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Californian regulator weighs lower forklift engine emissions

Thursday, 30 Jun 2005 ( #215 ) - FRESNO, CA, United States
News Story
by US correspondent Roger Renstrom
A Californian regulatory agency heard forklift and other industries’ input in late June on proposals to lower emissions for off-road large spark ignition (LSI) engines.

The California Air Resources Board (CARB) may vote in a few months on proposed amendments to emission standards.

To reduce smog-forming pollutants, CARB aims to harmonise its regulations with existing federal emission standards in 2007 and set more stringent levels in 2010. Other fleet-related requirements are planned for 2011 and 2013.

Industry and CARB representatives worked on the new requirements through detailed communications over many months and at workshops.

CARB is targeting farm, construction and industrial equipment engines with at least 25 horsepower that use gasoline, liquefied petroleum gas and alternate fuels.

The Washington-based Industrial Truck Association (ITA) wants CARB to raise the maximum permissible level for hydrocarbon (HC) and nitrous oxide (NOx) emissions in 2010 to 1.0 gram per horsepower-hour (g/hp-hr) from CARB’s proposed 0.6 g/hp-hr.

"Doing so would lower the maximum permissible level for carbon dioxide (CO²) since the standards are related by a ‘curve’ or equation that is intended to describe numerically the inverse relationship between HC + NOx and CO²," said Gary Cross, ITA counsel.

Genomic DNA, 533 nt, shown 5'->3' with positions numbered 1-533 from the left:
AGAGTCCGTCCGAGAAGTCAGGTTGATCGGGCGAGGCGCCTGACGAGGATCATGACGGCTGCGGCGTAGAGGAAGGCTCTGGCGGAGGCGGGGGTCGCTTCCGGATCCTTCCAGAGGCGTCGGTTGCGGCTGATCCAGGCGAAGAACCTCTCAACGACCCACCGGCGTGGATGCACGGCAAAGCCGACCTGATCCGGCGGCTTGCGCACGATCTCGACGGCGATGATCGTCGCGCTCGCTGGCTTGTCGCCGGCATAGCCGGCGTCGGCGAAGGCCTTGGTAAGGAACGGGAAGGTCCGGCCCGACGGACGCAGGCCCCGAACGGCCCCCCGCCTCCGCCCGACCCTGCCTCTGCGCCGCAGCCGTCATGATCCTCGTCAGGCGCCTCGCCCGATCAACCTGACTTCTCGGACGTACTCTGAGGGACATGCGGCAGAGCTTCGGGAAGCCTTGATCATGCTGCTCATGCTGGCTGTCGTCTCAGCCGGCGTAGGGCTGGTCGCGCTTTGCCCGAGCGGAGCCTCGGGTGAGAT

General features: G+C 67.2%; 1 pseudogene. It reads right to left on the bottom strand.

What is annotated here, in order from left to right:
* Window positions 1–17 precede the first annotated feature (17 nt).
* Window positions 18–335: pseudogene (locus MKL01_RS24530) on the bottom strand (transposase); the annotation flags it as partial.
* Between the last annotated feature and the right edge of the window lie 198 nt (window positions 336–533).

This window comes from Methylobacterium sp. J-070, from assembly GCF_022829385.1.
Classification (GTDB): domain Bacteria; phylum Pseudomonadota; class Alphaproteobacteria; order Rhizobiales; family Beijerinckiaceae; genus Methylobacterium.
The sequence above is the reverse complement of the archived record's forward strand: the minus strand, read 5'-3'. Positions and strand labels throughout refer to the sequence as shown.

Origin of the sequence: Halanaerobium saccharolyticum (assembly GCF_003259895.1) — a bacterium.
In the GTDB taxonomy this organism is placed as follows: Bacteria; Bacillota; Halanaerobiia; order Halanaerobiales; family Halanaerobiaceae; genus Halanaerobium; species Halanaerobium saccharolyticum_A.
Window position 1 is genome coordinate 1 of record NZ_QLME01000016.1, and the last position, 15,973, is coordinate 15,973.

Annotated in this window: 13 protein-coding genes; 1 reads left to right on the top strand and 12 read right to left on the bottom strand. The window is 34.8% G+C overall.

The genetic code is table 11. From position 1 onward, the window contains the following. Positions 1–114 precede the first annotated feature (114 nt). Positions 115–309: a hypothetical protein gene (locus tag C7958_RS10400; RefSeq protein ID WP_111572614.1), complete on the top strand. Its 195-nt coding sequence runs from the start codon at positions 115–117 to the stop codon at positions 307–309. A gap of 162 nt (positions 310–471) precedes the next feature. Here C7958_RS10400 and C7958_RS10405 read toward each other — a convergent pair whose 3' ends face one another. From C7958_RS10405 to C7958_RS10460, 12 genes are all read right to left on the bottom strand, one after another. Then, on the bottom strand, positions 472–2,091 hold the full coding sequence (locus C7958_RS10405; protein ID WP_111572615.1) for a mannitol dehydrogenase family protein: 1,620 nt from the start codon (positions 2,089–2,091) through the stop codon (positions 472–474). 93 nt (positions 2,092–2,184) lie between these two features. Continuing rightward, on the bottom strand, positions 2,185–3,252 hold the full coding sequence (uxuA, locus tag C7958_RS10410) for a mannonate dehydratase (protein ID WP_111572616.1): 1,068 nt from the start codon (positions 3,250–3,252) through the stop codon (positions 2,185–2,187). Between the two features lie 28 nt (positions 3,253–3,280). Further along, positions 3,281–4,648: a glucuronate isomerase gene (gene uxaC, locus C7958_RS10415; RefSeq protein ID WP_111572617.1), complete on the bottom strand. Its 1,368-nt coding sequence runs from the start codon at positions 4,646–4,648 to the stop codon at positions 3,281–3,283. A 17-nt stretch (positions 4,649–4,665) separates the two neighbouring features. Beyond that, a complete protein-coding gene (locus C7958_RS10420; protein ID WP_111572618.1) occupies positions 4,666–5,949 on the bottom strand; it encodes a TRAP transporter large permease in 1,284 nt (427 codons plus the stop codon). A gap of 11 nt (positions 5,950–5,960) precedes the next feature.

Cross and ITA members Karen Hay, of IMPCO Technologies, and Cesar Bauman, of Lubrizol/ECS, were among those who spoke at the June 23 CARB hearing in Fresno.

In June, CARB chose "to delay the vote until more information could be gathered from stakeholders", said Jerry Martin, CARB communications director. "The vote was set for the July hearing but has been postponed again to allow CARB’s new chairwoman Cindy Tuck to acquaint herself with the issue."

Test procedures remain under consideration. ITA wants CARB to harmonise as much as possible with US Environmental Protection Agency (EPA) requirements.  CARB staff are evaluating the latest EPA test-procedure provisions to determine the extent to which CARB might harmonise with EPA limits.

"ITA will have an opportunity to comment separately on test procedures when CARB announces its position," Cross said.

Wayne Borean, major account sales representative for Nett Technologies Inc, of Mississauga, Canada, said the company intended to sell retrofit kits for use on forklifts in the Californian market.
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